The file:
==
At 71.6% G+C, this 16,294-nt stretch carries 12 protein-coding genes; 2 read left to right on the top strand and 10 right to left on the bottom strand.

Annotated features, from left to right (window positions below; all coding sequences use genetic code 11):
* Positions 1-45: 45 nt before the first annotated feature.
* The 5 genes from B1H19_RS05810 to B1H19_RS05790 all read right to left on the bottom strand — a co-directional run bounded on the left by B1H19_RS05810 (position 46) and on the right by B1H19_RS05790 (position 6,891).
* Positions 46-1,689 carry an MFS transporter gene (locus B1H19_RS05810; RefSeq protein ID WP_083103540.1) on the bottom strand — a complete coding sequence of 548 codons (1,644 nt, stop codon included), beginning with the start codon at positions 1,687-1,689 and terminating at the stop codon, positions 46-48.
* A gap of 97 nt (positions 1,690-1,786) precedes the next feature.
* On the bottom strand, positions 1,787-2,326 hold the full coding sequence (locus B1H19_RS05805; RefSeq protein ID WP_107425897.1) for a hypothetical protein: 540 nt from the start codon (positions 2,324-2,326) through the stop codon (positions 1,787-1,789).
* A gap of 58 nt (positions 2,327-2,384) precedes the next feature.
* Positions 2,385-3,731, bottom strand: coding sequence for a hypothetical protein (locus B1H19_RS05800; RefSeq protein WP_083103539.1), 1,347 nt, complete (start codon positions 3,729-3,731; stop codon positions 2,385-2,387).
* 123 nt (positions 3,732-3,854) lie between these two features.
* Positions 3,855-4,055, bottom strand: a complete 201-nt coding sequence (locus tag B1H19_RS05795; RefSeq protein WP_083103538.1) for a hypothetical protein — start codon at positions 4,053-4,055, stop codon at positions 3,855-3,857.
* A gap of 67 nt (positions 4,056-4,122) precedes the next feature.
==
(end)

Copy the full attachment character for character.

At 71.6% G+C, this 16,294-nt stretch carries 12 protein-coding genes; 2 read left to right on the top strand and 10 right to left on the bottom strand.

Annotated features, from left to right (window positions below; all coding sequences use genetic code 11):
* Positions 1-45: 45 nt before the first annotated feature.
* The 5 genes from B1H19_RS05810 to B1H19_RS05790 all read right to left on the bottom strand — a co-directional run bounded on the left by B1H19_RS05810 (position 46) and on the right by B1H19_RS05790 (position 6,891).
* Positions 46-1,689 carry an MFS transporter gene (locus B1H19_RS05810; RefSeq protein ID WP_083103540.1) on the bottom strand — a complete coding sequence of 548 codons (1,644 nt, stop codon included), beginning with the start codon at positions 1,687-1,689 and terminating at the stop codon, positions 46-48.
* A gap of 97 nt (positions 1,690-1,786) precedes the next feature.
* On the bottom strand, positions 1,787-2,326 hold the full coding sequence (locus B1H19_RS05805; RefSeq protein ID WP_107425897.1) for a hypothetical protein: 540 nt from the start codon (positions 2,324-2,326) through the stop codon (positions 1,787-1,789).
* A gap of 58 nt (positions 2,327-2,384) precedes the next feature.
* Positions 2,385-3,731, bottom strand: coding sequence for a hypothetical protein (locus B1H19_RS05800; RefSeq protein WP_083103539.1), 1,347 nt, complete (start codon positions 3,729-3,731; stop codon positions 2,385-2,387).
* 123 nt (positions 3,732-3,854) lie between these two features.
* Positions 3,855-4,055, bottom strand: a complete 201-nt coding sequence (locus tag B1H19_RS05795; RefSeq protein WP_083103538.1) for a hypothetical protein — start codon at positions 4,053-4,055, stop codon at positions 3,855-3,857.
* A gap of 67 nt (positions 4,056-4,122) precedes the next feature.